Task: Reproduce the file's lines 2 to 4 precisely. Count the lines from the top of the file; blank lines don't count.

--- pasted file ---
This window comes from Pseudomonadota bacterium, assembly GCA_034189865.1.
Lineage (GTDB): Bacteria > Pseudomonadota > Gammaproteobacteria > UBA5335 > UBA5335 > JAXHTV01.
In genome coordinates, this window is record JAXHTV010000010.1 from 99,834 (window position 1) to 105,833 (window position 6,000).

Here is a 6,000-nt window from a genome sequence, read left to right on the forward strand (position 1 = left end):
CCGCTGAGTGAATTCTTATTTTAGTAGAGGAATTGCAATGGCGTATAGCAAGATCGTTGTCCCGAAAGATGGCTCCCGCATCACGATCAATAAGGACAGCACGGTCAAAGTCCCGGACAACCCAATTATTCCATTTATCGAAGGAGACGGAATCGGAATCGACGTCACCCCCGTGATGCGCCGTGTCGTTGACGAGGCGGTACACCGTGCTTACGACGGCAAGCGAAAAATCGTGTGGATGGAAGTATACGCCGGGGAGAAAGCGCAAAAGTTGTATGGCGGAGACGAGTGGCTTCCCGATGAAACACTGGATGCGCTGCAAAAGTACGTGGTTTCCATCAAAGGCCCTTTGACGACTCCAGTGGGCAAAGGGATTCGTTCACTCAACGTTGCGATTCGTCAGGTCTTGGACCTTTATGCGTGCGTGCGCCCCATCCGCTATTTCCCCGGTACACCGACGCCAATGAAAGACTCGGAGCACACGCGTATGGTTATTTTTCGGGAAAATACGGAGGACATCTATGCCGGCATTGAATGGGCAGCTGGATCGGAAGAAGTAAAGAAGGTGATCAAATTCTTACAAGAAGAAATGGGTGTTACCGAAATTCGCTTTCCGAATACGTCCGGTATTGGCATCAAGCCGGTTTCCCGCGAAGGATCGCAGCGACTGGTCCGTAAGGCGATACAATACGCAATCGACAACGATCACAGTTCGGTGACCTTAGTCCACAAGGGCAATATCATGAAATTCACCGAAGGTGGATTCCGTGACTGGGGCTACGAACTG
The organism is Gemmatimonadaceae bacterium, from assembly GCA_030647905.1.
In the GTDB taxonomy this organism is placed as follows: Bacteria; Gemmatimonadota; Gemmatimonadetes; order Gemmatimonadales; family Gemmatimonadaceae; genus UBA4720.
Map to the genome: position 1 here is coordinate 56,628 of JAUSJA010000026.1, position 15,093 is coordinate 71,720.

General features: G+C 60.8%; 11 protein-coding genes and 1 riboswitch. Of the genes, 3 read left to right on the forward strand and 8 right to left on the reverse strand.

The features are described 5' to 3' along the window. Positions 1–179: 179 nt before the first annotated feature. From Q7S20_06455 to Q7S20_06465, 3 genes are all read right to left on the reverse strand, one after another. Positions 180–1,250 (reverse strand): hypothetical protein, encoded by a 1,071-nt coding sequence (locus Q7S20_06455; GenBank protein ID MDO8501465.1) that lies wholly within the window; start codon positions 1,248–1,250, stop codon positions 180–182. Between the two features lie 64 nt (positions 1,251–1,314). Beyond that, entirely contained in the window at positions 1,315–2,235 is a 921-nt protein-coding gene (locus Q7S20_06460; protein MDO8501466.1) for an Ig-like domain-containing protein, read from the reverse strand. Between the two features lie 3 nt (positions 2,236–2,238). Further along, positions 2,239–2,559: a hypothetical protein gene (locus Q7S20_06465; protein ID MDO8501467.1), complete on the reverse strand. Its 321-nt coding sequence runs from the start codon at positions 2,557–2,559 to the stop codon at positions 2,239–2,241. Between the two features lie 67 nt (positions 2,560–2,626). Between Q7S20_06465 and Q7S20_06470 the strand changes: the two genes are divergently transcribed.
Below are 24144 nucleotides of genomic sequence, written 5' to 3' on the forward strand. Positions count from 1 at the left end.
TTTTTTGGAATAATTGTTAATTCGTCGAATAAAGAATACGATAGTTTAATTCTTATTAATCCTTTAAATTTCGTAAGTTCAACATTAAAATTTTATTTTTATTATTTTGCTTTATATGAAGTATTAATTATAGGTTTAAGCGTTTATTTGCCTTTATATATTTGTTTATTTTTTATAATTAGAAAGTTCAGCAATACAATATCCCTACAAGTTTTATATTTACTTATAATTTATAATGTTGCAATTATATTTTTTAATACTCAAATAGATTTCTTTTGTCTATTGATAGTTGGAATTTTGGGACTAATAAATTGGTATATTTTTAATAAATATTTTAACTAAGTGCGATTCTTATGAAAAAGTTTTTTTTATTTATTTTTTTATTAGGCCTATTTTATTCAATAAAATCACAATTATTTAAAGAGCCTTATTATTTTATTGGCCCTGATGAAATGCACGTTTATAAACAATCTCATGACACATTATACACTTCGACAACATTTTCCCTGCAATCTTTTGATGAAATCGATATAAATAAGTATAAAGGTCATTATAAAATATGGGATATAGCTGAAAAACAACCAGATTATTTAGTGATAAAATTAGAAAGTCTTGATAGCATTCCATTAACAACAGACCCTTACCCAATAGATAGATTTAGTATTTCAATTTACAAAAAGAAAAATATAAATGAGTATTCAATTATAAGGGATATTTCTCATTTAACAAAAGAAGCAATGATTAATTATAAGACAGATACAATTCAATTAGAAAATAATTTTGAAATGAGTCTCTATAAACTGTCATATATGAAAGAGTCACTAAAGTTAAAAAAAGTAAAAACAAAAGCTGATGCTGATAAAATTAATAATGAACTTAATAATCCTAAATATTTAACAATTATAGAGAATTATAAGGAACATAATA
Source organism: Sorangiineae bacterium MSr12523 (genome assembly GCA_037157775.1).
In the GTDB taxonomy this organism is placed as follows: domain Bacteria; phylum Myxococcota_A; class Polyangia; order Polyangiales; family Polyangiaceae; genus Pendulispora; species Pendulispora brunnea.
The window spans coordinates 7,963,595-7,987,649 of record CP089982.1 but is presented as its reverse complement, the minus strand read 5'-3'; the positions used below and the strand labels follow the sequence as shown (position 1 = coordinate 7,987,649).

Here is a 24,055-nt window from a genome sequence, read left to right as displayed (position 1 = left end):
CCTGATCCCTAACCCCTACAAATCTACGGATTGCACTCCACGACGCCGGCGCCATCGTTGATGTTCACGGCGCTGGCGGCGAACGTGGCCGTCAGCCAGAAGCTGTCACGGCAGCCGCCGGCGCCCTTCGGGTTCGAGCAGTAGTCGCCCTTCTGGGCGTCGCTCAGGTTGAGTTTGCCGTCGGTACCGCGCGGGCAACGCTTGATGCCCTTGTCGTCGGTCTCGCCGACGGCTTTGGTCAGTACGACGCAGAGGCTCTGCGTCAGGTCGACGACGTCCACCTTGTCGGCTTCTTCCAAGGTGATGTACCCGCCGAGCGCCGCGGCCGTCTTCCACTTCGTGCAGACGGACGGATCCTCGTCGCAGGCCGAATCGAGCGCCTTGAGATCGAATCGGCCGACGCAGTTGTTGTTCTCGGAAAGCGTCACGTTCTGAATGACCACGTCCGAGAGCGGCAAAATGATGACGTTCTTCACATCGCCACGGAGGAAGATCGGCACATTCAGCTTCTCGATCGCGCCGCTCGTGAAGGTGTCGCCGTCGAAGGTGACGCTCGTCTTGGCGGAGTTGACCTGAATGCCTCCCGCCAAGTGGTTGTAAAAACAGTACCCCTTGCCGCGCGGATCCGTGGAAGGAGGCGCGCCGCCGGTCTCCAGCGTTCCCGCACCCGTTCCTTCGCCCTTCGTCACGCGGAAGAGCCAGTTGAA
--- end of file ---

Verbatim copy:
Lineage (GTDB): Bacteria > Pseudomonadota > Gammaproteobacteria > UBA5335 > UBA5335 > JAXHTV01.
In genome coordinates, this window is record JAXHTV010000010.1 from 99,834 (window position 1) to 105,833 (window position 6,000).

Here is a 6,000-nt window from a genome sequence, read left to right on the forward strand (position 1 = left end):